Supreme Court Refuses To Hear Schiavo Case
Spencer Platt  /  Getty Images
Supporters of Terri Schiavo's parents stand in front of the Woodside Hospice where Schiavo is being cared for Thursday in Pinellas Park, Fla.
By Correspondent
NBC News
updated 3/24/2005 12:28:03 PM ET 2005-03-24T17:28:03

As the Supreme Court again refused to order the reinsertion of Terri Schiavo's feeding tube,  the crowd holding vigil outside of her hospice continued to swell on Thursday.

NBC News’ Mark Potter describes the scene in Pinellas, Fla.

What was the reaction among the crowd to the Supreme Court decison against Terri Schiavo’s parents?
The reaction form the crowd here at the hospice was one of anger, disappointment, and sadness.

They say they expected this ruling from the Supreme Court, they are not surprised, but they are still quite upset that the family has lost.

Most importantly, several people in the crowd, including some of the protest leaders, now say that everything focuses on Florida Gov. Jeb Bush. They are urging him to take action, to use the Florida Department of Children and Families to take custody of Terri Schiavo and they are somewhat critical of him for not doing that — even though a court has strictly forbidden the state from taking control of Terri Schiavo.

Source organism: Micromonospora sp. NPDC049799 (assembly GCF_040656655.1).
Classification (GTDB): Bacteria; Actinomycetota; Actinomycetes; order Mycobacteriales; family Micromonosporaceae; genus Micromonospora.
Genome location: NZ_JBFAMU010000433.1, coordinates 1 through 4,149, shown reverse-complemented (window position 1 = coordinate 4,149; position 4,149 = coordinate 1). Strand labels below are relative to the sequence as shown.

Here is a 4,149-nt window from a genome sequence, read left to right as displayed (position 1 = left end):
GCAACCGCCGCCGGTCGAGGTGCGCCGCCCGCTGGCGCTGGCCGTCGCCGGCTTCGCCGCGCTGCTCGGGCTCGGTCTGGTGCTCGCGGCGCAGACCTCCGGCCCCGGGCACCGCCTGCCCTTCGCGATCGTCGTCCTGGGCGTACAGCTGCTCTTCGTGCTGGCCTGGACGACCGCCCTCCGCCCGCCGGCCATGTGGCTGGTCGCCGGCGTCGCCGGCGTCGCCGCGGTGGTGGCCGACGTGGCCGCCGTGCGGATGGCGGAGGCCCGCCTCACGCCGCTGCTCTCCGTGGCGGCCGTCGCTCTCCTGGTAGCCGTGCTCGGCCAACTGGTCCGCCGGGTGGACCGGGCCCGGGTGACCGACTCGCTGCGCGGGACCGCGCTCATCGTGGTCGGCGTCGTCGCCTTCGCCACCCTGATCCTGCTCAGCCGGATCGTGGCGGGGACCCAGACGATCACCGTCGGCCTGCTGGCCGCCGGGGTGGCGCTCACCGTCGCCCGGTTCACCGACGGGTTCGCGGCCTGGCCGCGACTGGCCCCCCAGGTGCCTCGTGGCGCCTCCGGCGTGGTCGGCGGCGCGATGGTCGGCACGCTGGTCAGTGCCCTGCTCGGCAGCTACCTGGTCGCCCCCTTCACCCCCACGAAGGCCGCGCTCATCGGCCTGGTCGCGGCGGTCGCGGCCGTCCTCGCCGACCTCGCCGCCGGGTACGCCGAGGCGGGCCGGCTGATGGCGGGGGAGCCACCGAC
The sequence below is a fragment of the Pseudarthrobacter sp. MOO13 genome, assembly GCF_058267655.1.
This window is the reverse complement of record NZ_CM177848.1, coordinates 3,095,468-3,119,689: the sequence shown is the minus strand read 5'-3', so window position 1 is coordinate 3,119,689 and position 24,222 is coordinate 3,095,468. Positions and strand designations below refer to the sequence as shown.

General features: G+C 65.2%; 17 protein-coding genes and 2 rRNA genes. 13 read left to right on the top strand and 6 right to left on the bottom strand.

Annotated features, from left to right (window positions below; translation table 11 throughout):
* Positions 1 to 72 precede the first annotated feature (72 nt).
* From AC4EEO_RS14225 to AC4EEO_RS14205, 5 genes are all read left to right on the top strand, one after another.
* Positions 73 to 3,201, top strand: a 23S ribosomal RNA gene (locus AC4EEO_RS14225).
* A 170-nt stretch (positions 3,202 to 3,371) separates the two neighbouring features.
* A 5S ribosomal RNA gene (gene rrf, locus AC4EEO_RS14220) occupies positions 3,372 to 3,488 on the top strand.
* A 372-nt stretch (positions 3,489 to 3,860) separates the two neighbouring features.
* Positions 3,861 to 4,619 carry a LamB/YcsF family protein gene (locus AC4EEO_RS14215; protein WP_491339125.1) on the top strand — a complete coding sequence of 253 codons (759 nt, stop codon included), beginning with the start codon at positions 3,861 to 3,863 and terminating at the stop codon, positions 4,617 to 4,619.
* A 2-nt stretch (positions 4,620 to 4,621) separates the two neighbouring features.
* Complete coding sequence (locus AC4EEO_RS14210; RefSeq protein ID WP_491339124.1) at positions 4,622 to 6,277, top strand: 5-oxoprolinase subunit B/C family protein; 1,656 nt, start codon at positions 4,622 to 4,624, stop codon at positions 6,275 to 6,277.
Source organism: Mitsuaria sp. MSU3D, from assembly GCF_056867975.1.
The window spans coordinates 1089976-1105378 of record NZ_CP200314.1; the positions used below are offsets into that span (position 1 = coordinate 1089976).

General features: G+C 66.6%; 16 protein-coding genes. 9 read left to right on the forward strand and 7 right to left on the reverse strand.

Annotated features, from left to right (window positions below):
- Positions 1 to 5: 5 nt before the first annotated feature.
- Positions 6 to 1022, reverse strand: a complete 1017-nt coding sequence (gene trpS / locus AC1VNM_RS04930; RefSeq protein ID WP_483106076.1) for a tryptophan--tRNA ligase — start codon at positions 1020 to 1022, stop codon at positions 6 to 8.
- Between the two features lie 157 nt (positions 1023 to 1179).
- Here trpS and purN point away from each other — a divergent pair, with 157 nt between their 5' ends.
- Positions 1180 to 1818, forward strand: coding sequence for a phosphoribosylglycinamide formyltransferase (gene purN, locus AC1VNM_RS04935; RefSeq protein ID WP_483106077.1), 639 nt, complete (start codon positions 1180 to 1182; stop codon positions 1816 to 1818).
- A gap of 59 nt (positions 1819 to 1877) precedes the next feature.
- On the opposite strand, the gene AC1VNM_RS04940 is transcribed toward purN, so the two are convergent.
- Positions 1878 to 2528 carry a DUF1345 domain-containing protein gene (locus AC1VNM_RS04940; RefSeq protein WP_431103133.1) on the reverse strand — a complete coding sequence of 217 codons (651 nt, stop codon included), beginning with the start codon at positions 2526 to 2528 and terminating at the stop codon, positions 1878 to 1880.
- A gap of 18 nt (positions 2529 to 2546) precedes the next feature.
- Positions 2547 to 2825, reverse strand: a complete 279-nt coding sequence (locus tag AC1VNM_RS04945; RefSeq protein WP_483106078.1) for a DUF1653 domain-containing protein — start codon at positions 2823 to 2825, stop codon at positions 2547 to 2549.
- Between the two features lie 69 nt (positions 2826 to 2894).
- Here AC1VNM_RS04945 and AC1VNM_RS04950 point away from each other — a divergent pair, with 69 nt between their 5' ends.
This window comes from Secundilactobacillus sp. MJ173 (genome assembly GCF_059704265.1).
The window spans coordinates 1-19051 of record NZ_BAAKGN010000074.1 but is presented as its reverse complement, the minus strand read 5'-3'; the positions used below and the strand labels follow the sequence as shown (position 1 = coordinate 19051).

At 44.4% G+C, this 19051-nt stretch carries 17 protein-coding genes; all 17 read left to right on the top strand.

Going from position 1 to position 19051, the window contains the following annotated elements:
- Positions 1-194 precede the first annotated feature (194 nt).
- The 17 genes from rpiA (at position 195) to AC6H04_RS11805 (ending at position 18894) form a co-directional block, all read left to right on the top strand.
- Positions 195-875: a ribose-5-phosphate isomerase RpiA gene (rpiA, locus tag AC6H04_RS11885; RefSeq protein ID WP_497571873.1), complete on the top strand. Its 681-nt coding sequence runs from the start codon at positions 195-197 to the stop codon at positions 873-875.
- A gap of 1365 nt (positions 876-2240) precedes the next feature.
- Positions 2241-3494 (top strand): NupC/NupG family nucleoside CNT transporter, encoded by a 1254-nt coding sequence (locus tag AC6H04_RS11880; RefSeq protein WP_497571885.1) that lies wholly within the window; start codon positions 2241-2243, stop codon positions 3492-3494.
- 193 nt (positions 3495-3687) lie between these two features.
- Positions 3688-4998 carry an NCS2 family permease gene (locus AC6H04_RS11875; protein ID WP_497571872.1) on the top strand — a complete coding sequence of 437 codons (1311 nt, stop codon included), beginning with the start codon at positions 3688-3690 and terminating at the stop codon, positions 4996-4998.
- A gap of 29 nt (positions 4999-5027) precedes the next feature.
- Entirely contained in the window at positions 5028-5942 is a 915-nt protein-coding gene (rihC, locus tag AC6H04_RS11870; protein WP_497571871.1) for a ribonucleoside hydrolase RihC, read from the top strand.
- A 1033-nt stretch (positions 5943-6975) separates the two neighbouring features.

So, with no hope in the courts, they are turning at the 11th hour to Governor Jeb Bush, urging him to take action, under what they say is his right under state law, to take custody of Terri Schiavo and protect her.

Some have been very critical of the governor for making statements about the power that he and the state has to take control of the situation and not doing it in the end.

Can you describe the scene of the vigil outside the hospice?
Well there are people waiting outside the hospice facility — most of them in support of Terri Schiavo’s parents and most in support of keeping her alive. Most are from the area, but some have traveled in from other places.

Most of them are conservative Christians. They spend most of their time just standing by —holding signs, debating, sometimes praying, chanting, and singing. But, mostly, they are just standing by, as we all are, for word from the various courts and political bodies that have been involved in this. They have been hoping for some word, something to have hope for Terri’s survival, but they’ve gotten nothing but bad news all along the way.

Who are the protesters? Men, women, their ages?
The protesters represent all ages — men, women, and children. Many of them are older. These are people who have the time to come out and stand outside the hospice.

The crowd does swell in the evening. In part because they want to get on the primetime television cable shows — to be in the background — but, also because some of them are just coming from work. There are a few people here who are handicapped, who are in wheelchairs. It’s a wide range. We saw yesterday an act of civil disobedience in which three adults were arrested, along with three children. So, it runs the gamut.

Are the protesters Catholics, evangelical Christians?